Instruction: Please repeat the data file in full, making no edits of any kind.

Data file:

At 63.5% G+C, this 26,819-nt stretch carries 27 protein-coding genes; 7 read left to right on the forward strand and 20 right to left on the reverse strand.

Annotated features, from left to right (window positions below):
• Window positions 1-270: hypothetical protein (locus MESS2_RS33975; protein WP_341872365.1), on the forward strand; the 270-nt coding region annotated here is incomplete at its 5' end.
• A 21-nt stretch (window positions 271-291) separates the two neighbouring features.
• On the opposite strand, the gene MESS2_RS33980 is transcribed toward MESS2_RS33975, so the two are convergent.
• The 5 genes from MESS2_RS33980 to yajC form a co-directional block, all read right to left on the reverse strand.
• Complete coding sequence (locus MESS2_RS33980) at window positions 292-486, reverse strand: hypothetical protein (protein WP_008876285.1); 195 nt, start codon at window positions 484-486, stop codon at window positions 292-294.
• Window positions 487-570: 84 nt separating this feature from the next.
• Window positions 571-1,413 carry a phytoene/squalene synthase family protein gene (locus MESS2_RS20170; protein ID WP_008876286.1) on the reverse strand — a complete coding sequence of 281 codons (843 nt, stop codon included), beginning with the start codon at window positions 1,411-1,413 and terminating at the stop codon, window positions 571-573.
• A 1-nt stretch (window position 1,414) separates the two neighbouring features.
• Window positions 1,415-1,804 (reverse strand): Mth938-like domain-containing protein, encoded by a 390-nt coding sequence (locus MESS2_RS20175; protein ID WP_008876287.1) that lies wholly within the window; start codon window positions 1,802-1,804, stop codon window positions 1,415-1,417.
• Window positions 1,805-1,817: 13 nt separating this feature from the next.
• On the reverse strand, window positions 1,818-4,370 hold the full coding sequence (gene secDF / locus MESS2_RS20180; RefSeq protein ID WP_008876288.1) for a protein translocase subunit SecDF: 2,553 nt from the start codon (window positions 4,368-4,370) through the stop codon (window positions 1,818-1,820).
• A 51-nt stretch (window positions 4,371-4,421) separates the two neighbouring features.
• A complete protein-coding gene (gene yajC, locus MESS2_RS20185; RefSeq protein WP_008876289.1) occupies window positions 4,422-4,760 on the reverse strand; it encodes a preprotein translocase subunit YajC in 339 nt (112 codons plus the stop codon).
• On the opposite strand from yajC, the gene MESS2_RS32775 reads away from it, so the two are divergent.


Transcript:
At 63.5% G+C, this 26,819-nt stretch carries 27 protein-coding genes; 7 read left to right on the forward strand and 20 right to left on the reverse strand.

Annotated features, from left to right (window positions below):
• Window positions 1-270: hypothetical protein (locus MESS2_RS33975; protein WP_341872365.1), on the forward strand; the 270-nt coding region annotated here is incomplete at its 5' end.
• A 21-nt stretch (window positions 271-291) separates the two neighbouring features.
• On the opposite strand, the gene MESS2_RS33980 is transcribed toward MESS2_RS33975, so the two are convergent.
• The 5 genes from MESS2_RS33980 to yajC form a co-directional block, all read right to left on the reverse strand.
• Complete coding sequence (locus MESS2_RS33980) at window positions 292-486, reverse strand: hypothetical protein (protein WP_008876285.1); 195 nt, start codon at window positions 484-486, stop codon at window positions 292-294.
• Window positions 487-570: 84 nt separating this feature from the next.
• Window positions 571-1,413 carry a phytoene/squalene synthase family protein gene (locus MESS2_RS20170; protein ID WP_008876286.1) on the reverse strand — a complete coding sequence of 281 codons (843 nt, stop codon included), beginning with the start codon at window positions 1,411-1,413 and terminating at the stop codon, window positions 571-573.
• A 1-nt stretch (window position 1,414) separates the two neighbouring features.
• Window positions 1,415-1,804 (reverse strand): Mth938-like domain-containing protein, encoded by a 390-nt coding sequence (locus MESS2_RS20175; protein ID WP_008876287.1) that lies wholly within the window; start codon window positions 1,802-1,804, stop codon window positions 1,415-1,417.
• Window positions 1,805-1,817: 13 nt separating this feature from the next.
• On the reverse strand, window positions 1,818-4,370 hold the full coding sequence (gene secDF / locus MESS2_RS20180; RefSeq protein ID WP_008876288.1) for a protein translocase subunit SecDF: 2,553 nt from the start codon (window positions 4,368-4,370) through the stop codon (window positions 1,818-1,820).
• A 51-nt stretch (window positions 4,371-4,421) separates the two neighbouring features.
• A complete protein-coding gene (gene yajC, locus MESS2_RS20185; RefSeq protein WP_008876289.1) occupies window positions 4,422-4,760 on the reverse strand; it encodes a preprotein translocase subunit YajC in 339 nt (112 codons plus the stop codon).
• On the opposite strand from yajC, the gene MESS2_RS32775 reads away from it, so the two are divergent.